Hoppy and Lucky deliver cattle to Valdez in Argentina. Merritt is after Valdez's ranch and has his son and daughter killed, supposedly in an accident. Examining the bullet, Hoppy suspects murder. Hoppy then remembers Merritt and finds his picture on an old USA wanted poster. Written by
Maurice VanAuken <firstname.lastname@example.org>
Law of the Pampas came out when the Hopalong Cassidy series had lost Gabby Hayes and was trying some different sidekicks out before settling on Andy Clyde as the old timer codger. In this case for one film only, the movie's second Charlie Chan, Sidney Toler filled the bill as Hoppy's adventures took him to Argentina.
Bill Boyd and Russell Hayden are sent by Bar 20 owner with some prize breeding bulls to Argentine rancher Pedro DeCordoba and it wouldn't be a Hoppy picture if he didn't aid somebody in distress.
That someone is DeCordoba who's had a string of tragedies. His son was accidentally shot while cleaning his revolver and a daughter was killed in a horse riding accident. Nobody thinks anything of it until Hoppy's down on the ranch.
The villain is unmasked rather early in the proceedings and its DeCordoba's American son-in-law Sidney Blackmer. In a story line taken from Richard III, Blackmer is quietly eliminating all the other heirs to the ranch. Now all that's left is DeCordoba and his grandson, little Joseph LaSavio.
Blackmer's a real slime ball as big a one as Laurence Olivier was in Richard III. He's got Steffi Duna on the side, the kind of girl you bed and don't wed. Not that she's not got visions of herself as mistress of a great estate. But that's not in Blackmer's plans.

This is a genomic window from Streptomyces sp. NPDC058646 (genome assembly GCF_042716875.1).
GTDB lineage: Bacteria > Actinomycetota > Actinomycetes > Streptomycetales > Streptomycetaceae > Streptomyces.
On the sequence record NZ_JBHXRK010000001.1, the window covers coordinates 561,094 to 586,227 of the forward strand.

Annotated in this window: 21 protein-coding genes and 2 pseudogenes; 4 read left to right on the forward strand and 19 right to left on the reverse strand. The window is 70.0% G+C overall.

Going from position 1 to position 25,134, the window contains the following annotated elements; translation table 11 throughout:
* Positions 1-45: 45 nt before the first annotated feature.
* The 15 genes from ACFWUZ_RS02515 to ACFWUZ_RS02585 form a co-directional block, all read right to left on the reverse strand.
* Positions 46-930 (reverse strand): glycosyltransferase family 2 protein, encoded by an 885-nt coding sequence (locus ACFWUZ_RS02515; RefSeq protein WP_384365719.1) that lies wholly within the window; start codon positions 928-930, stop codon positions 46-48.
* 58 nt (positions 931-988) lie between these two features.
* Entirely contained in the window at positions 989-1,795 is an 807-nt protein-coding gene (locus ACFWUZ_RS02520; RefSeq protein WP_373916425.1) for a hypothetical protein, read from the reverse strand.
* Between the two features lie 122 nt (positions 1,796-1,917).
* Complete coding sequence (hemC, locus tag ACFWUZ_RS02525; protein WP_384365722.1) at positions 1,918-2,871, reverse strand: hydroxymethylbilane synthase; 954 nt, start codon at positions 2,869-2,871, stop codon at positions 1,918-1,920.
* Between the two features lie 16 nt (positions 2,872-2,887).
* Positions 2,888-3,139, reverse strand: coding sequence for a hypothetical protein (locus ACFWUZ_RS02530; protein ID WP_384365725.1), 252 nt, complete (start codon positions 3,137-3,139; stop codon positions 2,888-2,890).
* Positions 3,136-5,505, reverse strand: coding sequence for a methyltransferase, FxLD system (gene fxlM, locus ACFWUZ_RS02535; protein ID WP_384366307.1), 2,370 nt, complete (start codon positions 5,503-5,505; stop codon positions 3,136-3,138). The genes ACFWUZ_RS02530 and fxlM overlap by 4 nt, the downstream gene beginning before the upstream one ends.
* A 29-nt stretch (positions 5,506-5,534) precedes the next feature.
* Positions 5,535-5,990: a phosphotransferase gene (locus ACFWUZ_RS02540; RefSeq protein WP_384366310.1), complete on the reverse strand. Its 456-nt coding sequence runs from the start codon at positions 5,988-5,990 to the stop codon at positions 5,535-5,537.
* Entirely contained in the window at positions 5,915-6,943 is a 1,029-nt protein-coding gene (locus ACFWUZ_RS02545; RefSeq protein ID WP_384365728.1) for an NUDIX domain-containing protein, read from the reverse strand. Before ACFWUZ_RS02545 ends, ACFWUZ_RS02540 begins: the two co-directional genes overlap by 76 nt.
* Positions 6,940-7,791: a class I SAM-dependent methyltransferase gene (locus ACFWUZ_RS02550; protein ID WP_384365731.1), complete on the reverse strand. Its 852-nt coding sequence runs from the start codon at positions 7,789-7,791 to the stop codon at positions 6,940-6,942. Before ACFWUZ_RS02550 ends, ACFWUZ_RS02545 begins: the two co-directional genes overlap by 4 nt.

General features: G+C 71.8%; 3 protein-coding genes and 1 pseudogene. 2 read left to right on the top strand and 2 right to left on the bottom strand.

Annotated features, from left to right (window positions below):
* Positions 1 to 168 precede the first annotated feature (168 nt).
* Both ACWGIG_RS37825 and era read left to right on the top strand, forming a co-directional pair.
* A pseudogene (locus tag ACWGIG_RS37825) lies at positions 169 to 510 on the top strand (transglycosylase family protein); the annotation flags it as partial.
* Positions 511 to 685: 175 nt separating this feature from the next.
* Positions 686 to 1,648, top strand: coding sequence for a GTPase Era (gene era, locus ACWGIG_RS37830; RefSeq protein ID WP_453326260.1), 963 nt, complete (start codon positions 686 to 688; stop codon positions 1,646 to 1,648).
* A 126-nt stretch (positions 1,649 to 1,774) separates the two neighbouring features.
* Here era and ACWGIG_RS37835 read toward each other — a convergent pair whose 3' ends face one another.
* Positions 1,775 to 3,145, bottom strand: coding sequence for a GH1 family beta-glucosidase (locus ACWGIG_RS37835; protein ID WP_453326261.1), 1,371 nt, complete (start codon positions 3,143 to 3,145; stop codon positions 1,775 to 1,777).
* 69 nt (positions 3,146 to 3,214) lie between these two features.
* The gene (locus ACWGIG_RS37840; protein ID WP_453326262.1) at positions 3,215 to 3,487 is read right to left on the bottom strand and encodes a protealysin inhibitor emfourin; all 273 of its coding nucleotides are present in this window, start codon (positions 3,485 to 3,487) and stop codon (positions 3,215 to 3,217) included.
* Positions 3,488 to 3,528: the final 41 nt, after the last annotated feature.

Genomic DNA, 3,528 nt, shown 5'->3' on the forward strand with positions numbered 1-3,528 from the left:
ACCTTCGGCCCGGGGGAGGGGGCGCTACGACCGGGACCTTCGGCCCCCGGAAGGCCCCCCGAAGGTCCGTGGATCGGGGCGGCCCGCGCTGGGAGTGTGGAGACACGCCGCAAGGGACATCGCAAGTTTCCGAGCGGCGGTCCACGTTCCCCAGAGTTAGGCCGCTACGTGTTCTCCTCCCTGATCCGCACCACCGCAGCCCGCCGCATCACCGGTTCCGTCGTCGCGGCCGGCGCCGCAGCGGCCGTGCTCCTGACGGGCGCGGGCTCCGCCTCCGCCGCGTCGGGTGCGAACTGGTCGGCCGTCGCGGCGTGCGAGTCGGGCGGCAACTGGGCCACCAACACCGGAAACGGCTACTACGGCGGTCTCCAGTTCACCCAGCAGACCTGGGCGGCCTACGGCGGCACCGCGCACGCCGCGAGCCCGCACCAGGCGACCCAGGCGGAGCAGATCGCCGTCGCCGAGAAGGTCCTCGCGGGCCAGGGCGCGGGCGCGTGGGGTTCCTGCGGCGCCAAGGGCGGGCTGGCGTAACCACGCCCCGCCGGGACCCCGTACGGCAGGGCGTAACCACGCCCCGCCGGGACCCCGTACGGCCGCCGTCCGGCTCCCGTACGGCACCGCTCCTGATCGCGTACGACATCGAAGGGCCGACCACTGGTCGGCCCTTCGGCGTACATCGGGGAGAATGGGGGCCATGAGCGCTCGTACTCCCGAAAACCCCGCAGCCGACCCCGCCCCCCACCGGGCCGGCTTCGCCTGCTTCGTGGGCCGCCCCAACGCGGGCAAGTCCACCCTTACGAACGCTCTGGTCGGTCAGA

Of course this film was shot nowhere near Argentina. The ranch hands are Argentine gauchos, skilled with the bola. But Blackmer's imported a bunch of American cowboys for his dirty work who must have looked real out of place on the pampas.
Sidney Toler is DeCordoba's foreman, but he hangs out with Boyd and Hayden as a third sidekick for most of the film. He certainly taught Hoppy skill with the bola because Hoppy uses it quite effectively in the climax with the bad guys.
Law of the Pampas was possibly a bit too ambitious an undertaking for a B western even if it is a Hopalong Cassidy product. But I'm sure William Shakespeare would never have dreamed one of his plays would turn up as the inspiration for a Hopalong Cassidy film.
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